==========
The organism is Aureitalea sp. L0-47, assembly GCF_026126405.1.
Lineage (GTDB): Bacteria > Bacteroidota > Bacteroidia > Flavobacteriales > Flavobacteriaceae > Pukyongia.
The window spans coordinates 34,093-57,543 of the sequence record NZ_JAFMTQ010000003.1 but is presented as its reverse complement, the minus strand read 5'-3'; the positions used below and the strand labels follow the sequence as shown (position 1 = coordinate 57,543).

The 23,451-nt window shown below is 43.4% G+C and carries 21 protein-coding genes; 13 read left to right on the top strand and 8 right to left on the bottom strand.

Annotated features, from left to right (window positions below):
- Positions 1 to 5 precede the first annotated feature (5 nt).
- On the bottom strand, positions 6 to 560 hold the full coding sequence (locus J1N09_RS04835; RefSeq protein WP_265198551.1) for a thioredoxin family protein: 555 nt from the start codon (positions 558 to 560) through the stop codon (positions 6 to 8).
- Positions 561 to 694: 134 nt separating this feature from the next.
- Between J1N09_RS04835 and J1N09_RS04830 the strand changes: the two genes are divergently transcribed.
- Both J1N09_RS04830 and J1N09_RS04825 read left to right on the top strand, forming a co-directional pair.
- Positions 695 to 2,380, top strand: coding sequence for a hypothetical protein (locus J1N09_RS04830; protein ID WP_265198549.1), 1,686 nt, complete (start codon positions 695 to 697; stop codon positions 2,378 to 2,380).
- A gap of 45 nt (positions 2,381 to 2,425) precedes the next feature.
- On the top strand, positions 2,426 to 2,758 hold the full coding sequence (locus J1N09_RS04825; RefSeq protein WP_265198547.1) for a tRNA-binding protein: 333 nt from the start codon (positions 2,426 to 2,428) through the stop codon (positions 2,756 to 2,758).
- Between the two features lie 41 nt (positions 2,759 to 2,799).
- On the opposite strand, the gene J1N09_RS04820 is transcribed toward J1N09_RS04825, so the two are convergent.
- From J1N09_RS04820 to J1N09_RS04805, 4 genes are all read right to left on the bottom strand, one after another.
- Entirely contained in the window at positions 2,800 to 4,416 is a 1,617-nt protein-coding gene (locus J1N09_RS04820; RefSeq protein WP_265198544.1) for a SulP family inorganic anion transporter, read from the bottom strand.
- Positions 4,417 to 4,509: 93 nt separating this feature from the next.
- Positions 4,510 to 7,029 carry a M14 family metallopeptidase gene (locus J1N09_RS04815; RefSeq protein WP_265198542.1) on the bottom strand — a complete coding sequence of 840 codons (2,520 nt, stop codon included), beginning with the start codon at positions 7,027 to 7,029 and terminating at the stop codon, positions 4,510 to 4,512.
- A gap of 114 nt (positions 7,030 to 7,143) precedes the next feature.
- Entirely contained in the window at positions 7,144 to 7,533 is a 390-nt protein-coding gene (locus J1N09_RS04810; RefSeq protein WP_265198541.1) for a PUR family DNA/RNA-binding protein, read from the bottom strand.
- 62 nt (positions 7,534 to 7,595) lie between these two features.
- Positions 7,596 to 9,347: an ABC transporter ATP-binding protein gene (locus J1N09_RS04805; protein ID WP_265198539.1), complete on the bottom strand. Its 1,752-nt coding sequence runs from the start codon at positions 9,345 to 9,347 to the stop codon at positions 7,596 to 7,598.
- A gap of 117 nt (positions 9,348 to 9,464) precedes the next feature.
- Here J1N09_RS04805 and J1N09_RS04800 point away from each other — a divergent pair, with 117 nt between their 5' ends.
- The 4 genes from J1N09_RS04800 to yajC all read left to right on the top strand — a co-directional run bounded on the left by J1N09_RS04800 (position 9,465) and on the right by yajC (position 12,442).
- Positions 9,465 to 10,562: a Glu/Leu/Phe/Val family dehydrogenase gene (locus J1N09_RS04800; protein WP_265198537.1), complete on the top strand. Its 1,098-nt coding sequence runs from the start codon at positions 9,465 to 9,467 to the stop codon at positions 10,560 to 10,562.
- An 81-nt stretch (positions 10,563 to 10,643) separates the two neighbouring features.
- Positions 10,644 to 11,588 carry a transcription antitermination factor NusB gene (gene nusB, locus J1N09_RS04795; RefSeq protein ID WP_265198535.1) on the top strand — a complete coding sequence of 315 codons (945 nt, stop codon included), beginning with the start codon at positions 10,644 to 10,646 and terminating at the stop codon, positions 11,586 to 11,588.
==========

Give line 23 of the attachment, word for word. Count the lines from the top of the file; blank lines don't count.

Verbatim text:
- Positions 7,596 to 9,347: an ABC transporter ATP-binding protein gene (locus J1N09_RS04805; protein ID WP_265198539.1), complete on the bottom strand. Its 1,752-nt coding sequence runs from the start codon at positions 9,345 to 9,347 to the stop codon at positions 7,596 to 7,598.